All dressed up for the holidays, Uxbridge Common is lovely at night with a frosting of snow. Designed as a poster. What do you think?

Uxb Common Christmas Poster

A Hit for Christmas – Richard Paschall

See on Scoop.itForty Two: Life and Other Important Things

Reblog From SUNDAY NIGHT BLOG – Richard Paschall


December 15, 2013

by Rich Paschall

 – – -

I need a hit for Christmas

To turn the season green.

A snappy little holiday tune

Is really what I mean.

If I could just find somewhere

In my memory tonight

A verse, a phrase, some words of joy

To the world I would write.

 – – -

“What is my theme?” I wonder

As I wander here and there.

Christmas songs make lots of cash

And why should I not share

In monies green and silver

But oh what shall I say?

After all I’m thinking now,

“What’s not been said of Christmas Day?”

 – – -

I’ll write a Christmas Jingle.

Bells of joy will sound –

A song about Kris Kringle

Or snow upon the ground.

I’ll make a little silver.

Bells of joys will play –

A check, a smile, a royalty

With every Christmas Day.

 – – -

As each and every memory

Was sailing past tonight,

I had to grab the good ones

And to add the music right.

I’m dreaming of best sellers

That every year will rock

Around the Christmas tree

And down every single block.

 – – -

We then need the musicians

For piano and for bass.

We’ll add a little drummer.

Boy, we’ll really rock the place.

The perfect words and music?

I ask what do you hear.

What I hear are record deals

If we can sound sincere.

 – – -

I’ll write a Christmas Jingle.

Bells play all the way.

A tune that you will download –

On CD’s that you will play.

I’ll have a greener season

And know just what to say –

“A check, a smile, a royalty

With every Christmas Day.”

 – – -

Copyright Richard Paschall



December 13, 2013

A great evening. Snow expected, but not this night. Tomorrow, or perhaps the night after, the roads will be slick. But tonight, the roads are dry, though traffic is holiday heavy. As we drive into Boston, we can see the westbound Pike is bumper to bumper. Glad we aren’t going that way, we assure each other.

“We’ll have dinner after the concert,” I say. “Then when we are ready to come home, traffic will have cleared.

It’s an easy drive to Symphony Hall, but slow. Traffic gets heavier as we approach Boston. Owen is a patient traffic. Good thing, too. You need patience to drive in Boston any time of year, but near Christmas, you need saint-like patience. Still, it was easy enough. Take the Mass Pike all the way and get off at Prudential Center. Go  straight ahead out of the Pru tunnel. About five minutes later, Symphony Hall comes up on your right. We always find a parking space in less than a block. Against all odds, but so far, every year a space has been awaiting us.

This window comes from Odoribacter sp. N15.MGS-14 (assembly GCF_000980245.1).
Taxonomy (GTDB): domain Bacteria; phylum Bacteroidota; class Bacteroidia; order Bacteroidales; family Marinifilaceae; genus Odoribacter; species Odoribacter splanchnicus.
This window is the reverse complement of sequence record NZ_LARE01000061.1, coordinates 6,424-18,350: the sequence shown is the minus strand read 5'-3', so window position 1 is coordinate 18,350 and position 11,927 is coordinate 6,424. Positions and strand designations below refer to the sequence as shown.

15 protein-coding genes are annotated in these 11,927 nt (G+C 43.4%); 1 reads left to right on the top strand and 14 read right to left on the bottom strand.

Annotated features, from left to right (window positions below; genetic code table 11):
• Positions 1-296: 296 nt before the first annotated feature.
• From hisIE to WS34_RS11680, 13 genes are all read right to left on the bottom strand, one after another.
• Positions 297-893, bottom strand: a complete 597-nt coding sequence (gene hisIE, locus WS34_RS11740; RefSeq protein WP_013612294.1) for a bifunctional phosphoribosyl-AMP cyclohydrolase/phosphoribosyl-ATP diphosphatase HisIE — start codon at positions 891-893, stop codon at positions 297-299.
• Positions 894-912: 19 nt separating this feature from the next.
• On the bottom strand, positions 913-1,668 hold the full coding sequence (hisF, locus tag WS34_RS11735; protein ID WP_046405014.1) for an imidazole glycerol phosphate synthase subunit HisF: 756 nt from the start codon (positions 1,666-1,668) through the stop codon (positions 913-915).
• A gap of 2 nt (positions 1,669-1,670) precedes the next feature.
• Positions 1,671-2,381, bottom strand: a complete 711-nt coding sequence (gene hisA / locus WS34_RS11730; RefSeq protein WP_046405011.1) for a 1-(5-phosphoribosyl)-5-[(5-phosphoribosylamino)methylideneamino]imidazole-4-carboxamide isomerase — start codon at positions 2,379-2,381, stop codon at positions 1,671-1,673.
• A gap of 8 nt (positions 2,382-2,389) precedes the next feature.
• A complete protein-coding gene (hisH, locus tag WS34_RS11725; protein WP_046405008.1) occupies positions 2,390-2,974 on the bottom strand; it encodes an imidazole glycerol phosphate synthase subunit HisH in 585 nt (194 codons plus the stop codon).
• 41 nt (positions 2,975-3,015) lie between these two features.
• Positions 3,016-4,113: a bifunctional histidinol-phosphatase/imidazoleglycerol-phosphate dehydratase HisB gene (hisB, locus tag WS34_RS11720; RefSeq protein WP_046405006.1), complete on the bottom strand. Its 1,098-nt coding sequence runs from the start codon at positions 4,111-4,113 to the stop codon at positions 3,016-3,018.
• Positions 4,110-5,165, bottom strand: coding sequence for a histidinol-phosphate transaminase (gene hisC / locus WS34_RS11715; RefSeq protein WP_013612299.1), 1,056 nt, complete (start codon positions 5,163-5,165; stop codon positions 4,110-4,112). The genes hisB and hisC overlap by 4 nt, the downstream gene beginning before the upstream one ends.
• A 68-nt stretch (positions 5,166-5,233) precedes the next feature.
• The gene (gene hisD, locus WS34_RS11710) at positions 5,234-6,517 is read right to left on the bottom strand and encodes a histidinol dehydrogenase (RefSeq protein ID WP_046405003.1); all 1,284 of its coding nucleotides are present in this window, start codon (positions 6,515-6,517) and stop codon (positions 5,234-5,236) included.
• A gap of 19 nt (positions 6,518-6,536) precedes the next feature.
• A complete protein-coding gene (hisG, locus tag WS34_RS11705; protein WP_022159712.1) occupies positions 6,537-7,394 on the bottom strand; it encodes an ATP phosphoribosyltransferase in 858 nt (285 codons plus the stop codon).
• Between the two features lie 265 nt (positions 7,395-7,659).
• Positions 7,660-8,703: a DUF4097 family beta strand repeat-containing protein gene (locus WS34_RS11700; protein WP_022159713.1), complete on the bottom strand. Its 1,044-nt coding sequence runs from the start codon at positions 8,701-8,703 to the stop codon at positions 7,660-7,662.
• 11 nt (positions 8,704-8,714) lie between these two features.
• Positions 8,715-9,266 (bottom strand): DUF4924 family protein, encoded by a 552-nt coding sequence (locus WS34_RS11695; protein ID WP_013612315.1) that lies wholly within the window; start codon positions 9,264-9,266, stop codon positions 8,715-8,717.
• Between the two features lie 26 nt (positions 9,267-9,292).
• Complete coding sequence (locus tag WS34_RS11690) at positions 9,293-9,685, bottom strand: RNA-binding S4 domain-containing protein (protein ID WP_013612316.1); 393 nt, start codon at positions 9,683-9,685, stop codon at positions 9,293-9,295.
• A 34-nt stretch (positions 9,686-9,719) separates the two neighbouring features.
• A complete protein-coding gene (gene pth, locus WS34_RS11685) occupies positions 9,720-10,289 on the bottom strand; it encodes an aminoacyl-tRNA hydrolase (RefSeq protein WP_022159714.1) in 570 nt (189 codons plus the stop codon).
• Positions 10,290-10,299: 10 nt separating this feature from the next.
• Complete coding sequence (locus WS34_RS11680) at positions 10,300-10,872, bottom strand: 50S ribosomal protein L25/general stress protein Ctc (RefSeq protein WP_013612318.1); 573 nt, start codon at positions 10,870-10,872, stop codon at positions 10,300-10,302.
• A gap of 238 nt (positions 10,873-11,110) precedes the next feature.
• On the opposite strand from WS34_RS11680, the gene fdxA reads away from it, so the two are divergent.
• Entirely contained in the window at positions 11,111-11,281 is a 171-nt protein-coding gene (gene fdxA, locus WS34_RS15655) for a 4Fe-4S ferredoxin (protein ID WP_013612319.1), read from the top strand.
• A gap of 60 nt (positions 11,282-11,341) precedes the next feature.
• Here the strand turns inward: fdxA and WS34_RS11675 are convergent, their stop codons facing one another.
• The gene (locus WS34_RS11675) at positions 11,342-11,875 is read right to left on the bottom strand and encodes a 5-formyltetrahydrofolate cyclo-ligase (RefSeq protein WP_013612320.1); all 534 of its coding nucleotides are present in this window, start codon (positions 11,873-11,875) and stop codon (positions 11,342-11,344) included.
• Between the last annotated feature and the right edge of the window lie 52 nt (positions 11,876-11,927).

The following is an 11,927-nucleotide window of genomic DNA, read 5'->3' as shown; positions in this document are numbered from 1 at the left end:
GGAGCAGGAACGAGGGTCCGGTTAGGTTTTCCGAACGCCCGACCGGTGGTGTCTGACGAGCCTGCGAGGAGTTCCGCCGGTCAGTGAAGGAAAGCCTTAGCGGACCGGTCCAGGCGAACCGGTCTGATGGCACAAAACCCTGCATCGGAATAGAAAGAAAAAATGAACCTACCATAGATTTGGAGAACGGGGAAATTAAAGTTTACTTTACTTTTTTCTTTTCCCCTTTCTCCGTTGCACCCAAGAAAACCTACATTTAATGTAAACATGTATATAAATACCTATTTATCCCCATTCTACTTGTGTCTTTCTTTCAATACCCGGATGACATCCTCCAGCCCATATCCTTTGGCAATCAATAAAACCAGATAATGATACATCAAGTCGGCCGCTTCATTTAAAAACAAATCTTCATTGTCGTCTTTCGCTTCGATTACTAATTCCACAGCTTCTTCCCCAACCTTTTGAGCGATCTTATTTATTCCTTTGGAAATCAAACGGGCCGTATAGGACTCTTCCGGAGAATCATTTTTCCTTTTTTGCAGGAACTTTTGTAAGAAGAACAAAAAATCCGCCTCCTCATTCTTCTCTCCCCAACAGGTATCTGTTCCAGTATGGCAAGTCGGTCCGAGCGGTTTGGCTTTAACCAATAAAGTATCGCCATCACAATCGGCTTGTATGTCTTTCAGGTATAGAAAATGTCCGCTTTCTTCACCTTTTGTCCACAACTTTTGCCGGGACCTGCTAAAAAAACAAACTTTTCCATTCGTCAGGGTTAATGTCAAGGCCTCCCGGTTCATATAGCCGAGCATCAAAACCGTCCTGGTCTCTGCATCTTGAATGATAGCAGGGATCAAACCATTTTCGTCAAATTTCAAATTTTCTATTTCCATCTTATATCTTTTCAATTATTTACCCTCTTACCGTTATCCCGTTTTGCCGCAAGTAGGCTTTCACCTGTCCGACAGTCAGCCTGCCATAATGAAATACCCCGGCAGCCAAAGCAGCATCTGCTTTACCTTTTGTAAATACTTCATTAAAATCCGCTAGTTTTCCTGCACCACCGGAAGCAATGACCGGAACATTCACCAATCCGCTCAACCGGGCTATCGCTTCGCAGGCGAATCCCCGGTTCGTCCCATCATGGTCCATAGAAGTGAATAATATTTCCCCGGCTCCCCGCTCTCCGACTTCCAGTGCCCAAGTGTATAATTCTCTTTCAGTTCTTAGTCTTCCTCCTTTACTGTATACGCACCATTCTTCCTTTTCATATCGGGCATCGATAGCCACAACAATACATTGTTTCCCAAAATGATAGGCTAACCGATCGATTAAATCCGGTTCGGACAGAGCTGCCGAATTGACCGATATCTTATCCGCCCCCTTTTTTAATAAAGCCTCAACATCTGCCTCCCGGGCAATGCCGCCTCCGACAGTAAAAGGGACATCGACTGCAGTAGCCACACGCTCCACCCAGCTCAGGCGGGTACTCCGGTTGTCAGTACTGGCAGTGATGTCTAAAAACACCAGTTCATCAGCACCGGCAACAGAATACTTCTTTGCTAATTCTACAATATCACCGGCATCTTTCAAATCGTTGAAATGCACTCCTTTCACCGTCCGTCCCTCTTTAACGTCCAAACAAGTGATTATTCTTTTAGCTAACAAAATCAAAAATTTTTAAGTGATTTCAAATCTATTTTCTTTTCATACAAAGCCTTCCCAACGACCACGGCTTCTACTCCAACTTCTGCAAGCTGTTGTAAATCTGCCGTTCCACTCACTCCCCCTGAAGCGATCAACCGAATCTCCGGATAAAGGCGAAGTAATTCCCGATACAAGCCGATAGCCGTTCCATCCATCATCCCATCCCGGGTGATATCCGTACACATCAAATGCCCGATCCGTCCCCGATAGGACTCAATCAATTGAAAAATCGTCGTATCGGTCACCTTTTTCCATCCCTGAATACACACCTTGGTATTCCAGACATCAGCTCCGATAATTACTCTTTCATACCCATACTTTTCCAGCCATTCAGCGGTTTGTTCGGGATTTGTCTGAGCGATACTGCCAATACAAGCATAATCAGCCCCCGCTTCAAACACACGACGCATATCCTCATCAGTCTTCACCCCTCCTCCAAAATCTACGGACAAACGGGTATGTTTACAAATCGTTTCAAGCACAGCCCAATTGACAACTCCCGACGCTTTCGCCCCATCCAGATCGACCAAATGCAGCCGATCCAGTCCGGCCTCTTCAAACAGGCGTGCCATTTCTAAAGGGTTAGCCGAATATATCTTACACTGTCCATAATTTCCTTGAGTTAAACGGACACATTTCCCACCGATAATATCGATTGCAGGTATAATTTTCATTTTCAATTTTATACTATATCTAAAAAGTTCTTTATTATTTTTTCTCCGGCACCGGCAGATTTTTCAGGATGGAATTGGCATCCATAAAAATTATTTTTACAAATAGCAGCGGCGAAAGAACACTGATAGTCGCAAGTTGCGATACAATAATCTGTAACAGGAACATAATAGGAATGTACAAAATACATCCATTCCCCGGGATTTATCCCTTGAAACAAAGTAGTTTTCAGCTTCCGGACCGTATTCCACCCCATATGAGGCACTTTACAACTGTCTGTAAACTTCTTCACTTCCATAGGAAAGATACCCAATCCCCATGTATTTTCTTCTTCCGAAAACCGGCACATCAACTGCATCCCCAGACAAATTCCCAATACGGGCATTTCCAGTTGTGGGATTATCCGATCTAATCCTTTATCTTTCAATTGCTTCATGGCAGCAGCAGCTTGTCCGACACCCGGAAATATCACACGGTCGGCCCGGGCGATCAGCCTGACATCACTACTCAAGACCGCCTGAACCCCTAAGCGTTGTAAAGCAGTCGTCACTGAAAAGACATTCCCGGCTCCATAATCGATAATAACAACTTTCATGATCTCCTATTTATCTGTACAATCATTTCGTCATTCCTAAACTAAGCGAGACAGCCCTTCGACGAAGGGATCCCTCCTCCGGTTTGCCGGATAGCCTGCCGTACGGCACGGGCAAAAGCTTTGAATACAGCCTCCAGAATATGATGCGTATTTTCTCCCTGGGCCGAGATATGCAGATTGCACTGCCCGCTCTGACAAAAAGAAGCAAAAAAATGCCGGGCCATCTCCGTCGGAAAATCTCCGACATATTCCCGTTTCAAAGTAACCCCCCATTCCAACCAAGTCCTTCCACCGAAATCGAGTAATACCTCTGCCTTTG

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Note: The orchestral version of Sleigh Bells was written by Leroy Anderson (a Cambridge native who was Bandmaster at Harvard University) in July 1946 for the Boston Pops Orchestra.  It was performed by them and became a huge hit. The song remains — to this day — the most performed holiday song (per ASCAP).

We had Asian cuisine after the concert. It was good and the prices were no worse than they are locally … much to our surprise and pleasure. And we were hungry! They put an orchid on the table with dinner. Nice, very nice. It was so perfect, I didn’t know it was a real flower.

Traffic was much lighter on the way home. Indeed, the westbound traffic was no problem, but the eastbound side was now bumper-to-bumper. We managed to avoid the worst of it in both directions. Yay us. Full of sushi, noodles and Christmas music, I stopped to take a few pictures on Uxbridge Commons. We may not be Boston, but it was a picture from a Christmas story.





Our Angel wore out. You wouldn’t think they could wear out. After all, they don’t do anything except sit there on top of the tree and look angelic, right? But after more than 20 years, our angel fell quietly to pieces. Peacefully, but nonetheless, a final peace in pieces.

Bratz Angel

My granddaughter, clever angel that she is, felt we needed a new angel and sacrificed one of her many (oh so many) Bratz dolls. I think we have the only black lipped Goth tree angel, but it’s a very nice angel indeed. The tree looks fine, though it too is coming near the end of its life and next year we will probably have to replace it. For now, we will keep it.

Since Garry were married, I’ve bought a special decoration for Christmas each year. 2013’s decoration are the stuffed owls I bought at the Heritage Museum Lighting Night. If you look, you will see other Christmases and their special decoration. There have been many. Hopefully there will be many more.




The whole congregation comes together once a year at Christmas. Everyone participates, from toddlers to seniors. Singing or preparing food, or supporting their friends and family by being their to show their love. This a community united in their love of Christmas, their church and the music.



Today  we are off to our annual excursion to the Boston Pops for the Christmas Concert. So, since I won’t be here to do a lot of writing, here’s photographic trip down memory lane. A year ago, a world ago. Last winter, Symphony Hall, Boston, Massachusetts. With music!


I need my annual fix — a viewing of It’s a Wonderful Life, quickly followed by A Christmas Story.

It’s a Wonderful Life is my sentimental favorite, but A Christmas Story makes me smile. We laugh before they show the funny parts because we know what’s coming. Watching it is our family ritual.


The original narration by the story’s author, the inimitable Jean Shepherd, is a gem. It’s the story of Christmas seen through the eyes of Ralphie, a kid like me. A kid like you. I don’t care how many musicals they make. The original will always be better. Between Jean Shepherd and Darren McGavin, it doesn’t get better than that.


I’m not sure what my favorite scene is, but it may be when the neighbor’s pack of hounds gets the Christmas turkey. Or perhaps the lighting of the world’s ugliest lamp!